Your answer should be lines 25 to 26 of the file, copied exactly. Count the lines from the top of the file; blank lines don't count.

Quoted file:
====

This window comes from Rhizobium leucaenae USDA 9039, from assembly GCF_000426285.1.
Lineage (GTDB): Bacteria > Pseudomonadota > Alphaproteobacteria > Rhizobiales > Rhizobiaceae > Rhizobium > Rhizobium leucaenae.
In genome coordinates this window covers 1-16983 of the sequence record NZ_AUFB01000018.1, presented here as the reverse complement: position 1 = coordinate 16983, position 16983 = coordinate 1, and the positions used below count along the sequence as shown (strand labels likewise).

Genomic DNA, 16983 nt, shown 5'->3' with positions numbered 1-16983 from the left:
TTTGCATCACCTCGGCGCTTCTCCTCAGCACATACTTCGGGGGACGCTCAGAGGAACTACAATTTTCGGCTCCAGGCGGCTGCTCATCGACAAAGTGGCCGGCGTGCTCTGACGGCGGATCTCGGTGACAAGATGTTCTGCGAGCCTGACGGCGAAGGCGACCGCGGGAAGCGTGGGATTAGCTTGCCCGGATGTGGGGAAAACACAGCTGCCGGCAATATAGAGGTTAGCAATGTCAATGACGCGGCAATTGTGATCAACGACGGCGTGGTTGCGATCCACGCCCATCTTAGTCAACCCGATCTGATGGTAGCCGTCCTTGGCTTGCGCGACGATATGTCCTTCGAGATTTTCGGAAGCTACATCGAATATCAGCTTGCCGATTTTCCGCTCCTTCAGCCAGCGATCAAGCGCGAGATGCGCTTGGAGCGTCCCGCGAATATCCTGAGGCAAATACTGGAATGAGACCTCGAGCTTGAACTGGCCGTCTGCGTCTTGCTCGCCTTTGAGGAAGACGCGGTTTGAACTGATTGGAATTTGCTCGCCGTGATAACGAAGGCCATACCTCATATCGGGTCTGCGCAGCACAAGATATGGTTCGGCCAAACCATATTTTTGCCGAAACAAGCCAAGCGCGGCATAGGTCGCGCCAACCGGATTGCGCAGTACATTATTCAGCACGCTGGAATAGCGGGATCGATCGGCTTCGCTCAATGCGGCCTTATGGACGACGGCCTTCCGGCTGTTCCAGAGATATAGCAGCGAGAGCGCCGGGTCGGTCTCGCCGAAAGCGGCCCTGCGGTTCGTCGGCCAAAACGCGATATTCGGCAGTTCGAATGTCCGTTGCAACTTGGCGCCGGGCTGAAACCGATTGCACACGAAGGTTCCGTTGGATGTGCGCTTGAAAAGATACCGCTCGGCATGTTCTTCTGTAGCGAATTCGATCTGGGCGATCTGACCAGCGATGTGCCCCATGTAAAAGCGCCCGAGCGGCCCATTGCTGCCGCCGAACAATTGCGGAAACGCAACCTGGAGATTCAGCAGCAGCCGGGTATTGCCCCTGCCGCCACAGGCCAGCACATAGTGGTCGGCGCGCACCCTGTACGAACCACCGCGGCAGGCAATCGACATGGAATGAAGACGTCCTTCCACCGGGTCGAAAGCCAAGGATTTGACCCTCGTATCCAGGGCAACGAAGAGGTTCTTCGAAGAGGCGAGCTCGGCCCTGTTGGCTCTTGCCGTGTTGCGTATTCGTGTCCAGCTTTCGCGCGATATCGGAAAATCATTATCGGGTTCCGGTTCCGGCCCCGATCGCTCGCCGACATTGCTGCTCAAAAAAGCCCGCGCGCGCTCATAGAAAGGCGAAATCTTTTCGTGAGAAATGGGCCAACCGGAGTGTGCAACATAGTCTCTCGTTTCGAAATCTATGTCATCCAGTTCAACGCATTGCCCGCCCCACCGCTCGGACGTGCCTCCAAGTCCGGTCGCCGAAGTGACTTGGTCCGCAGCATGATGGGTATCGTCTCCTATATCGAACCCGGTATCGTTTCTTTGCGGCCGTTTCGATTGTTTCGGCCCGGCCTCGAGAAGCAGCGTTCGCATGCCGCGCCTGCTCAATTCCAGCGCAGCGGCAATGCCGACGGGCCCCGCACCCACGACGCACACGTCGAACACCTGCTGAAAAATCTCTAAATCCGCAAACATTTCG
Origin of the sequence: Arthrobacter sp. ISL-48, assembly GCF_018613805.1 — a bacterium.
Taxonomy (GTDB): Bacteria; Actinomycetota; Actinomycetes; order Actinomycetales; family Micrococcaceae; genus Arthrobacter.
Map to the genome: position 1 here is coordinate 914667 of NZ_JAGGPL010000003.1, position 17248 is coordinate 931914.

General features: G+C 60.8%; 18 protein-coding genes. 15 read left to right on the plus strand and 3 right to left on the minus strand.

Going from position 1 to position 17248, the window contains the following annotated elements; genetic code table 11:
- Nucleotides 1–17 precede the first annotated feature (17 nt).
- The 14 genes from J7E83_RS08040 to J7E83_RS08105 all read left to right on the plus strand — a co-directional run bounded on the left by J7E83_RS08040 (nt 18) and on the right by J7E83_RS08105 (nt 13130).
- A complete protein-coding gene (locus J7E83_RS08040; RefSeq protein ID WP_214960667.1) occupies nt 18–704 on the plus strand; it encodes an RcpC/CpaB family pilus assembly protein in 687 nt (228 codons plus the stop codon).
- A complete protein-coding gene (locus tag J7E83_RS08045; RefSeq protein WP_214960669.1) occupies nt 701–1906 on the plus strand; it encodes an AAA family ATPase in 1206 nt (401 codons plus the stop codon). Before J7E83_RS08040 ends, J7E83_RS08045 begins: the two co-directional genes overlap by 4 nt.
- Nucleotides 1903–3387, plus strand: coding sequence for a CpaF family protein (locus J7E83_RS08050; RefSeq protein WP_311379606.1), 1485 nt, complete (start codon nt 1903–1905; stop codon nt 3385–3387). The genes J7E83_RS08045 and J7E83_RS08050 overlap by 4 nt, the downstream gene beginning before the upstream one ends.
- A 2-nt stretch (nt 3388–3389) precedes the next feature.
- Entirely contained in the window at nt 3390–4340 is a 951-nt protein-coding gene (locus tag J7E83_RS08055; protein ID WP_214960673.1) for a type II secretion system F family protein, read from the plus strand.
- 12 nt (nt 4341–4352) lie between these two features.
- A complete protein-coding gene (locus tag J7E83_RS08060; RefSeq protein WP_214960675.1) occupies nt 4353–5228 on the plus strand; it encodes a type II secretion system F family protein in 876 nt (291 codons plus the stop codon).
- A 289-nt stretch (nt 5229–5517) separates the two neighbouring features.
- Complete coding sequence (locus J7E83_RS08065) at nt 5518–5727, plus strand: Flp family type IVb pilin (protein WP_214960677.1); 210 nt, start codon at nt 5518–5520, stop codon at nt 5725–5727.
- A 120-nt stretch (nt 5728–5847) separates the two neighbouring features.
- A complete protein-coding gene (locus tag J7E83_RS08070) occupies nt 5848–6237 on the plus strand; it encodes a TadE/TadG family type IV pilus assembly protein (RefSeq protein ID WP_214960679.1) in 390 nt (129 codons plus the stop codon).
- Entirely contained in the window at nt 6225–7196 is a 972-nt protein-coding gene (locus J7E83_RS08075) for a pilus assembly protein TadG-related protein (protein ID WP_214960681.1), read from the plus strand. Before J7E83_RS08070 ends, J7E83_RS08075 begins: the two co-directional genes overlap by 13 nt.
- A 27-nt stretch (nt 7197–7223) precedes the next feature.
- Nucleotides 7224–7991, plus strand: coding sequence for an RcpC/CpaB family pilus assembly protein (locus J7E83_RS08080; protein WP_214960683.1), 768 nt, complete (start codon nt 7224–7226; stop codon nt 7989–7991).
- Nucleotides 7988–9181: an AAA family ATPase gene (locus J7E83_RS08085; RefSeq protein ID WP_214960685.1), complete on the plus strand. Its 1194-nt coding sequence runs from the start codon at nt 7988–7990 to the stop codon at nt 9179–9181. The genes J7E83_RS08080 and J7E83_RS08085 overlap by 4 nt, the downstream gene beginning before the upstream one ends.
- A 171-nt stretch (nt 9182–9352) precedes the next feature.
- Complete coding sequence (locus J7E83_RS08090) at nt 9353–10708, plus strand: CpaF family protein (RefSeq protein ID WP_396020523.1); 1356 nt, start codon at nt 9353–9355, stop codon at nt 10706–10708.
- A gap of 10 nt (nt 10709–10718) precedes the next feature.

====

- A 27-nt stretch (nt 7197–7223) precedes the next feature.
- Nucleotides 7224–7991, plus strand: coding sequence for an RcpC/CpaB family pilus assembly protein (locus J7E83_RS08080; protein WP_214960683.1), 768 nt, complete (start codon nt 7224–7226; stop codon nt 7989–7991).